Weekend delinquent ‘terrorism’ reported by River City residents

By Peggy Mackenzie

The Ronceverte City Council heard public comments on a number of topics during the Monday evening meeting, including complaints by several residents of persistent harassment and terrorizing by four to five youths.

Asking for assistance from the City Council members, residents came to the meeting to report numerous upsetting incidences over the holiday weekend, including gunfire at occupied homes, dirt bikes tearing up private property, revving motors and wheelies for hours at a time, exploding fireworks late into the night all weekend, and golf carts on the street, ridden by four to five under-aged youths, potentially endangering themselves and others. The elderly residents in the area reported fearing retaliation by the delinquent youths who purportedly behaved in a threatening or inconsiderate manner when confronted.

Mayor David Smith said fireworks are not allowed within city limits other than on July 4th and only up to 10 p.m. at night. He urged the complainants to call 911 when the offenses are occurring so that police can witness and act appropriately. Chief Jerry Hopkins stated he would take statements and other evidence of negligent behavior in the complaints and to check the 911 calls for confirmation. With only a single officer on duty in town, Hopkins said the officer is required to focus on the most demanding call, which sometimes means he cannot attend to other issues at the same time.

In other City business:

  • On another public comment topic, a resident asked the council to enforce the in-town grass mowing ordinance and try to contact an absentee neighbor whose lawn is over-grown.
  • Two residents, Tanya Hazelwood and Heather Masters, intent on offering their creative talents to the City, inquired about the progress of various areas where they might offer improvements. They were invited to attend the next Ronceverte Development Corporation and Main Street Ronceverte meeting, where their support, ideas and energies would be well received. Hazelwood, a local artist, has already installed two murals on Main Street. Her aim, she says, “is to bring a spark of color and energy to Ronceverte.” The RDC’s goals focus on the facilitation of economic restructuring, the revitalization of downtown Ronceverte, and the promotion of downtown businesses.
  • Lastly, Chief Casey Morgan of the Ronceverte Volunteer Fire Department, aired concerns with the City, stating his requests for financial assistance have “fallen on deaf ears” with regard to the fire department’s budget. “We’ve lost the use of a 34-year old fire truck,” he said, “which we cannot afford to replace.” A new fire truck would cost $150,000 and to keep the other trucks in service it takes another $14,500. He questioned how it was that the City could put thousands of dollars into projects such as sidewalks and street lighting while ignoring the vital needs of the fire department. “Our budget is strapped,” he said.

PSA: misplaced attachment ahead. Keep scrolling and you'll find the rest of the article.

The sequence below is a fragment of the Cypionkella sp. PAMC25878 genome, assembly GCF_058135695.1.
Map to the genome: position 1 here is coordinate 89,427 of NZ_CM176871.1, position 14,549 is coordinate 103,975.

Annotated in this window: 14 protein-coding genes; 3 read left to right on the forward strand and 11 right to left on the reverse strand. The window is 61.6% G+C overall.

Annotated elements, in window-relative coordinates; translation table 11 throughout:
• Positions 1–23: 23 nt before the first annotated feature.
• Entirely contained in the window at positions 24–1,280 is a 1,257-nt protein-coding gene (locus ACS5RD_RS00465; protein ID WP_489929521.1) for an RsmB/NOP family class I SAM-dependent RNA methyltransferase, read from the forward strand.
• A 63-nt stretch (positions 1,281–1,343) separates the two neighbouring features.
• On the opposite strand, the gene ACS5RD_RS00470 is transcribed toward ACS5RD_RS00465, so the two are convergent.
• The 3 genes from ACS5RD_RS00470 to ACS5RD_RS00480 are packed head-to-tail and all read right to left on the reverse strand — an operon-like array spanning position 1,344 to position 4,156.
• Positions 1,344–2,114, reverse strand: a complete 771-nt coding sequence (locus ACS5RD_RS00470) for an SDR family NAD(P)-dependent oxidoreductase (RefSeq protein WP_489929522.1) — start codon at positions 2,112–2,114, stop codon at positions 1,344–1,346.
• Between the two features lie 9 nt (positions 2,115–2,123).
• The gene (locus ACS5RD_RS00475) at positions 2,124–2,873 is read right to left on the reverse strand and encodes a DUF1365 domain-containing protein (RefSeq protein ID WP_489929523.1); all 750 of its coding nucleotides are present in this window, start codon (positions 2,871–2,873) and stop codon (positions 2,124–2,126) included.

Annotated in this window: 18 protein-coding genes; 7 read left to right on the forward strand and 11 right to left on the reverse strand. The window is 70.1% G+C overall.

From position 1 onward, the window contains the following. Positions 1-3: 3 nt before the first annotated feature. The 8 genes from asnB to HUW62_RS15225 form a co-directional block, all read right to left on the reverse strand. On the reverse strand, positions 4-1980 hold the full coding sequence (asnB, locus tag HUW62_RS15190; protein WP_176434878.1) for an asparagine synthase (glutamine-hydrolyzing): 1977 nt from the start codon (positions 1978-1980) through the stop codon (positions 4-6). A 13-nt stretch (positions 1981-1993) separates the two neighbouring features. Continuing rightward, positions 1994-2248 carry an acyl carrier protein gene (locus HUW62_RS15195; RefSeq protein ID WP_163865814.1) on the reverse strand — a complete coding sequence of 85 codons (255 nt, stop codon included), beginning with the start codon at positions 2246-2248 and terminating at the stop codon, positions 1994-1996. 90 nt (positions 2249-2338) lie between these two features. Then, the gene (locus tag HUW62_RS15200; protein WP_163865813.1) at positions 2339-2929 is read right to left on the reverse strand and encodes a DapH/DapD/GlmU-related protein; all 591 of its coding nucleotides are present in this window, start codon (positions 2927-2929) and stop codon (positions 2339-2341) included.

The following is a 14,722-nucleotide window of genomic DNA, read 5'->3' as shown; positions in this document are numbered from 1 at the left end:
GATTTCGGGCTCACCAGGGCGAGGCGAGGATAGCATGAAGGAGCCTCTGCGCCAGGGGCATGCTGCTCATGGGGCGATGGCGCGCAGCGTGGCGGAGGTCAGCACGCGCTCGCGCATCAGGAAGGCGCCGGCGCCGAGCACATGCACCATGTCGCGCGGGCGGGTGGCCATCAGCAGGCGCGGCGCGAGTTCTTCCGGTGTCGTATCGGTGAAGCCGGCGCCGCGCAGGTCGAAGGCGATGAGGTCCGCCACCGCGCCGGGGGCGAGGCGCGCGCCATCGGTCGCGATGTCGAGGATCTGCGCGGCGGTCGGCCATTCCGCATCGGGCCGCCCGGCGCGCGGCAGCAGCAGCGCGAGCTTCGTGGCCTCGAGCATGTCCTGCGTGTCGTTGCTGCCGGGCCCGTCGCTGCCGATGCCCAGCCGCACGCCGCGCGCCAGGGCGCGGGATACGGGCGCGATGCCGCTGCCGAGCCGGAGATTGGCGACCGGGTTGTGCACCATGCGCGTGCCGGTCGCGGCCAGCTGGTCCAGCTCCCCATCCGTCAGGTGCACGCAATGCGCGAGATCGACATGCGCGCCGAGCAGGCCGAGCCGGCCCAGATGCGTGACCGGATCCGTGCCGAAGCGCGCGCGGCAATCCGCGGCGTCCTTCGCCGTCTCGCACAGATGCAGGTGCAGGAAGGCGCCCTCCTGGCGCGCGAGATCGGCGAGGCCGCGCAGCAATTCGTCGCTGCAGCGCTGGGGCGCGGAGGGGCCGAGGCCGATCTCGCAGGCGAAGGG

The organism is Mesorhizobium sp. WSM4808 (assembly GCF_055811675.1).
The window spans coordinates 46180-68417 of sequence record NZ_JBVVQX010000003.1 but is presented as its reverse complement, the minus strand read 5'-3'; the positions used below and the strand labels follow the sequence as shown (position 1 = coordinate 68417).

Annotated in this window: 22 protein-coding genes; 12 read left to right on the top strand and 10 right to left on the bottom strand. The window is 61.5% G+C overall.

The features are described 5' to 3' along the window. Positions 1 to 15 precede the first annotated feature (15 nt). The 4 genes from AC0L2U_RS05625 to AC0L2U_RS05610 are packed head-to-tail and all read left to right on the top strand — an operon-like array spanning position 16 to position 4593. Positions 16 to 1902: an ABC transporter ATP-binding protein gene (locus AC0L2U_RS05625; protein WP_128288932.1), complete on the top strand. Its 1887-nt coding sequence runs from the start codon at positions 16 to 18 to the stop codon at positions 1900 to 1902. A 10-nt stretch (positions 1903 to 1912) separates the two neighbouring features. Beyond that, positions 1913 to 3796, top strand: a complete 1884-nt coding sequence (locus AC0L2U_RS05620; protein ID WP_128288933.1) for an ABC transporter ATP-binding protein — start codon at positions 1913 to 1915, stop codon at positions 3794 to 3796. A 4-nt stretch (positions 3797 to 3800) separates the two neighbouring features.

While the City covers the fire department’s fuel, utilities and insurance, Smith disputed some of Casey’s information and tried to give clarity to how City government policies work. The city improvement projects are primarily funded by grants, he said. Since the fire department is not city employee-based, but is manned by volunteers, it does not benefit under city employee status for p-cards, for example. Smith said, as a peace offering, he would confer with the fire marshal for fire regulations options and council will approve the fire department’s request to set a bucket drive for the Labor Day weekend. “We know we need a fire department,” Council member Barbara Morgan affirmed in closing.

  • The council approved the usual waste water resolutions for invoice payments and a permanent easement agreement. Bob Hazelwood, with E.L. Robinson Engineering, said due to Covid-19, the scheduled timing of the two water projects are seeing delays. He projected that work will resume in the fall. Phase III of the water line repairs and reinstallation is eligible for grant funding for the $2 million project. Both the water system upgrade and factored-in legal service fees from Spillman, Thomas and Battle were approved.
  • The new fiscal year marked the appointment and reappointment of applicants for serving on city committees. The Mayor listed the new appointees as follows:

– Library Trustees: Pam Arnold-five-year term

– Planning Commission: Rusty Byer and Gail White – three year terms

– Zoning Board of Appeals – Madonna Morgan Peer – three year term

– Cemetery Board of Trustees: Rusty Byer, Ed Sweptson and Gail White – five year terms

– Historic Landmarks Commission: Michael Palm and Kathy King – three year terms; and Rusty Arnold – two years left from a three year term

– City Tree Board: Sally Parker and Susan Morgan – two years left of a three year terms; and Vi Hedrick – three year term

– Park & Recreation Commission: Nate Baker and Mark Ballard – one year terms; and Cheri Davis – two year term

– Sanitary Board: Jason Brown – three year term

  • The council went into executive session to discuss legal and personnel issues. The Mayor said that with the recent departure of the City Manager, the City is reviewing options to hire a replacement for former City Manager Reba Mohler, who will likely be in place within the month.